Sports Sports Now

Clippers Coach Doc Rivers has emotional meeting with team employees

Clippers Coach Doc Rivers tries to reassure team employees in wake of Donald Sterling scandal
Doc Rivers says employees considered not working because of racial remarks attributed to team owner Sterling
Doc Rivers says Clippers employees feel they've been 'knocked back down' and, like team, must start over again

Clippers Coach Doc Rivers said he had an emotional meeting Friday with Clippers employees who work in downtown Los Angeles to try to help them deal with the Donald Sterling scandal.

Rivers said that during his conversation with the employees, who work in ticketing, marketing, group sales, sponsorship, finance, human resources and fan relations, they were “sitting there crying.”

Sterling admitted to the NBA that his voice was on an audio recording in which he made racially charged comments about African Americans.

NBA Commissioner Adam Silver banned Sterling for life from any association with the Clippers organization or the NBA. Silver said Sterling couldn’t be present at any Clippers facility and he can’t participate in any business or player-personnel decisions involving the team.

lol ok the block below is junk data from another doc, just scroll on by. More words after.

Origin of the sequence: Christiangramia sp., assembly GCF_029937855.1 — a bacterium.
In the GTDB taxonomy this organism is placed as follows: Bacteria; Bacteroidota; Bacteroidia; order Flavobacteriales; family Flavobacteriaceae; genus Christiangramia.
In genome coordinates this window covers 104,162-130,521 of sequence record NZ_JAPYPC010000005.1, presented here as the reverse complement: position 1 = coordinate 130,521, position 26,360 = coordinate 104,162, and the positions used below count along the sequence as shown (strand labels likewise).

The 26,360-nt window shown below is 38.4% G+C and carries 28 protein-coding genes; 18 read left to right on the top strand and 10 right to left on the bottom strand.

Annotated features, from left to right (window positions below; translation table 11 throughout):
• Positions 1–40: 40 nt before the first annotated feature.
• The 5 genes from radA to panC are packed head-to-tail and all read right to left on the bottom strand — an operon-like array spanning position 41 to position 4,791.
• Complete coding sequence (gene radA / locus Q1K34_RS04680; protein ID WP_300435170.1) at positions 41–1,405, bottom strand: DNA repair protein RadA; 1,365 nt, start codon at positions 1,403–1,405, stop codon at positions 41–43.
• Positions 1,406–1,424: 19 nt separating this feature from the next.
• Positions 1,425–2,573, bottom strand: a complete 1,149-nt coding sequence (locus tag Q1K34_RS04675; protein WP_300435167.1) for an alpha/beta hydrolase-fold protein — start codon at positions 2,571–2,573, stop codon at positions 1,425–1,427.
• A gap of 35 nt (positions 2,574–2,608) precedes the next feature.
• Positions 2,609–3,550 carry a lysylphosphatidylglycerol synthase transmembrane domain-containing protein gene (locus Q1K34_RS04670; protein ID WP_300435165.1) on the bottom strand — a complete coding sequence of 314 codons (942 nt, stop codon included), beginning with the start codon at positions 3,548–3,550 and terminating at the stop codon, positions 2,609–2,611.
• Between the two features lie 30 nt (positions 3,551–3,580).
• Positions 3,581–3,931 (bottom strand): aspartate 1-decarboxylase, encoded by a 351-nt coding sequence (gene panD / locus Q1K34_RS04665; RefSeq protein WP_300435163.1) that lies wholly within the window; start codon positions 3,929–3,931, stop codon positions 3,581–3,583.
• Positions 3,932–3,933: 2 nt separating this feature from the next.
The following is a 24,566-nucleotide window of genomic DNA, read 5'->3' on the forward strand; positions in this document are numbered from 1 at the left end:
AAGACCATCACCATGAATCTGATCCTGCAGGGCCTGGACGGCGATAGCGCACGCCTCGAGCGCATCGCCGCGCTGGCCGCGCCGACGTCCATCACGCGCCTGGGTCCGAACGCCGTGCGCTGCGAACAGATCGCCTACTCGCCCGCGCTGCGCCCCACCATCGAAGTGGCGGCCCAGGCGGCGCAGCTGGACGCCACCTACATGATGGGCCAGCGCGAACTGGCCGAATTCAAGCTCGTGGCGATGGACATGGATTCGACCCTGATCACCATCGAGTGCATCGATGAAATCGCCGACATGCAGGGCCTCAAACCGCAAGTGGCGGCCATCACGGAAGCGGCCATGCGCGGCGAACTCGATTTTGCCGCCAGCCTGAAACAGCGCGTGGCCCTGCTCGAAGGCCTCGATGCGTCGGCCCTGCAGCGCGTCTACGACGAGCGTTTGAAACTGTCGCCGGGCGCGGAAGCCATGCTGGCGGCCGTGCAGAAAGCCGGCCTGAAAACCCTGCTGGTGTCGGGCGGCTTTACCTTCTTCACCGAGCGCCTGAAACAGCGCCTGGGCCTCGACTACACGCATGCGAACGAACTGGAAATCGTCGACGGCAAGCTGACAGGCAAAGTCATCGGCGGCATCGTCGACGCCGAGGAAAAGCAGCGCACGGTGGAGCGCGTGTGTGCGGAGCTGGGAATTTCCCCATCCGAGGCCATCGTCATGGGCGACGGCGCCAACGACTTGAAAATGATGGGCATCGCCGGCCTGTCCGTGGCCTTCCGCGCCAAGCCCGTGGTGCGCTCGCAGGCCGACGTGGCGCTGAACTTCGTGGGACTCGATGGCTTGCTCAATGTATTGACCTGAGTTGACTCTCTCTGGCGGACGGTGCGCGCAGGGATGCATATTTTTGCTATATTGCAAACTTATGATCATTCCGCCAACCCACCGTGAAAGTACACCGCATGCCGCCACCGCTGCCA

Silver also fined Sterling $2.5 million and has gotten the backing from other NBA franchise owners to try to force him to sell the team.

“Our players thought about not working,” Rivers said. “So did our employees. And they still felt that way. They needed somebody to ask them to continue to work and support here.”

Rivers said he got a call for some of the Clippers’ department heads who asked him to speak with the employees.

Rivers said he quickly agreed to do so despite trying to prepare the team for Game 7 of its first-round Western Conference playoff series against the Golden State Warriors on Saturday at Staples Center.

Rivers said the Clippers arrived back in Los Angeles at about 2 a.m. Friday after losing Game 6 to the Warriors on Thursday night in Oakland. He said he finished watching film at 4 a.m. and went downtown to Staples Center to meet with employees at 9 a.m.

“They felt like now they’ve been knocked back down and we have to start all over again,” Rivers said. “And I told them, ‘Yeah, you’re right. You do. There’s no quick solution to this. There’s no banner and then everybody will be good. We got  to redo it.’ I told them that. I told them I want to be there for them as much as I can. But it’s hard.”

broderick.turner@latimes.com

Twitter:@BA_Turner

ALSO:

California Chrome wins the 140th Kentucky Derby

Clippers' Chris Paul knows there is no time for injuries

Floyd Mayweather Jr. prevails in close fight with Marcos Maidana

Copyright © 2014, Los Angeles Times
Comments
Loading